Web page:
Now, admittedly, my requirements for the iPod cover were pretty specific: I have a Nike Plus pedometer, so it not only had to fit a third-generation Nano, but it needed to leave the dock connector exposed (so that the Nike Plus receiver could be attached), and I had to be able to attach it to myself (for example, with an arm strap) or my clothes (with a clip). Let me cut to the chase: you cannot buy such an iPod cover at Next Byte.
Next I approached the desk to enquire about what I figured would be a pretty standard item. This is how that went:
“Hello. I need a video cable with a full-size, male DVI connector at both ends.”There was some keyboard tapping, and some muttered confirmation from a fellow droid.
“Uh, lemme check… I don't think we have those…”
“Yeah, uh… we don't have those, just Mini-DVI to DVI. You could try Dick Smith's.”I thought momentarily of asking whether he meant that the store didn't have the item in stock right now, or whether they really didn't stock them at all. And then I realised not only that the answer didn't matter, but I actually didn't want to know.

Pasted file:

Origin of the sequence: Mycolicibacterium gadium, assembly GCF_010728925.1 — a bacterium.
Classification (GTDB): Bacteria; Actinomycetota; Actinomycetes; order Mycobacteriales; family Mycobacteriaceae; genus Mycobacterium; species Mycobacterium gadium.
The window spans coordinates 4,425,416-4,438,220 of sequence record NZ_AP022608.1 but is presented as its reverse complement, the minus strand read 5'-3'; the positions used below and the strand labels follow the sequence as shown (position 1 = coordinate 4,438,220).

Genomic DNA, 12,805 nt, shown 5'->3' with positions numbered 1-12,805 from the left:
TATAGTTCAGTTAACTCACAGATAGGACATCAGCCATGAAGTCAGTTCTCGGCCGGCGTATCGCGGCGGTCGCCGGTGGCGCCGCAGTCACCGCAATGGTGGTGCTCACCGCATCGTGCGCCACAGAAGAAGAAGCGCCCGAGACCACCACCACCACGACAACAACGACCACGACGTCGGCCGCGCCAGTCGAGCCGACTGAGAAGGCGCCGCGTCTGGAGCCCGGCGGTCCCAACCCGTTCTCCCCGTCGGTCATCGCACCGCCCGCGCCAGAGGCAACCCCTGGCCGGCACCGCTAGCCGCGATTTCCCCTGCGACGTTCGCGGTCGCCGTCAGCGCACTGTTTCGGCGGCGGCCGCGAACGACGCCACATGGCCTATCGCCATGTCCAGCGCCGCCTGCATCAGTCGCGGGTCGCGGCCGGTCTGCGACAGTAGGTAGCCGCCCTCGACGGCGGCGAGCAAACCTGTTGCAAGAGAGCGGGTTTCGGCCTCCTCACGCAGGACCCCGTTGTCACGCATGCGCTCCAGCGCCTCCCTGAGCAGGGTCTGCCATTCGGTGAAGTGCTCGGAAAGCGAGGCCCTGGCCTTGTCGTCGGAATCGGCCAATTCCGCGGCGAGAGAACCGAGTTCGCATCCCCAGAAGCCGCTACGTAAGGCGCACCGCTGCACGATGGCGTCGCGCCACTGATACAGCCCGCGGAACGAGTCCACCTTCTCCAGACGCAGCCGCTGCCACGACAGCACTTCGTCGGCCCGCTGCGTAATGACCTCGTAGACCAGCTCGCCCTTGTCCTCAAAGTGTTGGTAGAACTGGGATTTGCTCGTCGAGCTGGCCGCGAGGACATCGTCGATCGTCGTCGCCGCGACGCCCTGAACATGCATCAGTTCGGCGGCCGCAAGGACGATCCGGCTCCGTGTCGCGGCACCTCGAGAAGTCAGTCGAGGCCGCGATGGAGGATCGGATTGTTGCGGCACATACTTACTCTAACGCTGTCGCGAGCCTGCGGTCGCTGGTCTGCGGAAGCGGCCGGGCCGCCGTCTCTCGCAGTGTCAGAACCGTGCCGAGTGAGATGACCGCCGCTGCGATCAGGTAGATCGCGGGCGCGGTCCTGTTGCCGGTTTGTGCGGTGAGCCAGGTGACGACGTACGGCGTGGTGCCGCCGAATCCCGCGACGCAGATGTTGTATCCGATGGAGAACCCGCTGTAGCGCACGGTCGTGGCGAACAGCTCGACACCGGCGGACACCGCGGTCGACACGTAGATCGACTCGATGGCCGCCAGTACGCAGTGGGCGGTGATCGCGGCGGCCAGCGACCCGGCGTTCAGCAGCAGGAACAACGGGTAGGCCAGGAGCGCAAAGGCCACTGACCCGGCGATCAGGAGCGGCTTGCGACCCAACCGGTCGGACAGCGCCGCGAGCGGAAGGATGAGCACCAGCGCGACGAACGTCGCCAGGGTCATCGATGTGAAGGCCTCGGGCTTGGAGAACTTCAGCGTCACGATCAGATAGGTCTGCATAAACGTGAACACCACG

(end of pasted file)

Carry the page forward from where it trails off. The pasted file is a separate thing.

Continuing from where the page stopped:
So I went to a Dick Smith Electronics store. I picked up a DVI video cable for $A 30, and while it's not white, it does the job. (The obvious follow-up question to the Next Byte droid would have been, “So how do you recommend someone connects a Mac Pro to a monitor?”—the Mac Pro's DVI output ports are full-size.) Little did I know that Dick Smith's also sell iPods, and they had a pretty decent range of covers as well. I bought one for $A 25 which almost fulfilled my requirements—when I got it home, I realised that what I thought was a clip on the back was actually just a thing to wind the headphone cord around. So I guess I fail at iPod covers. And, once again, Next Byte fails at everything.